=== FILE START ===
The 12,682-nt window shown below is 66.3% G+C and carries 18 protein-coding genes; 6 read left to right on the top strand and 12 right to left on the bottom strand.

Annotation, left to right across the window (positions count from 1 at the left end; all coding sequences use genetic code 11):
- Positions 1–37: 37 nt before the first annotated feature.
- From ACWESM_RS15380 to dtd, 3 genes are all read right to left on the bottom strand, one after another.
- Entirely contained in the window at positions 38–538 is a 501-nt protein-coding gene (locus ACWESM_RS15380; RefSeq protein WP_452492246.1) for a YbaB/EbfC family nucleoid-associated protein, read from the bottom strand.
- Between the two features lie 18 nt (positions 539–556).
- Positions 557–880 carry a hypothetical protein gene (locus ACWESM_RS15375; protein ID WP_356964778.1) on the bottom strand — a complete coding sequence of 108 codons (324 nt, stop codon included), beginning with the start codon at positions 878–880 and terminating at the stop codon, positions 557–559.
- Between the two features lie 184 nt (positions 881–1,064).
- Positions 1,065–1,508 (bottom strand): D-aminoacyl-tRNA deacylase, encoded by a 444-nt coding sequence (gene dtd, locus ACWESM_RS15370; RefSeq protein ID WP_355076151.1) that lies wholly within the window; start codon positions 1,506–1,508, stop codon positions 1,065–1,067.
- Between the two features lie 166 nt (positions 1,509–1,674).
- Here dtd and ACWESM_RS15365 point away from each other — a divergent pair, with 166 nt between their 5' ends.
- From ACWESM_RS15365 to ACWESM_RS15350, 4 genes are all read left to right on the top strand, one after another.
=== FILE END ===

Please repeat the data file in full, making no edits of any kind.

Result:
The 12,682-nt window shown below is 66.3% G+C and carries 18 protein-coding genes; 6 read left to right on the top strand and 12 right to left on the bottom strand.

Annotation, left to right across the window (positions count from 1 at the left end; all coding sequences use genetic code 11):
- Positions 1–37: 37 nt before the first annotated feature.
- From ACWESM_RS15380 to dtd, 3 genes are all read right to left on the bottom strand, one after another.
- Entirely contained in the window at positions 38–538 is a 501-nt protein-coding gene (locus ACWESM_RS15380; RefSeq protein WP_452492246.1) for a YbaB/EbfC family nucleoid-associated protein, read from the bottom strand.
- Between the two features lie 18 nt (positions 539–556).
- Positions 557–880 carry a hypothetical protein gene (locus ACWESM_RS15375; protein ID WP_356964778.1) on the bottom strand — a complete coding sequence of 108 codons (324 nt, stop codon included), beginning with the start codon at positions 878–880 and terminating at the stop codon, positions 557–559.
- Between the two features lie 184 nt (positions 881–1,064).
- Positions 1,065–1,508 (bottom strand): D-aminoacyl-tRNA deacylase, encoded by a 444-nt coding sequence (gene dtd, locus ACWESM_RS15370; RefSeq protein ID WP_355076151.1) that lies wholly within the window; start codon positions 1,506–1,508, stop codon positions 1,065–1,067.
- Between the two features lie 166 nt (positions 1,509–1,674).
- Here dtd and ACWESM_RS15365 point away from each other — a divergent pair, with 166 nt between their 5' ends.
- From ACWESM_RS15365 to ACWESM_RS15350, 4 genes are all read left to right on the top strand, one after another.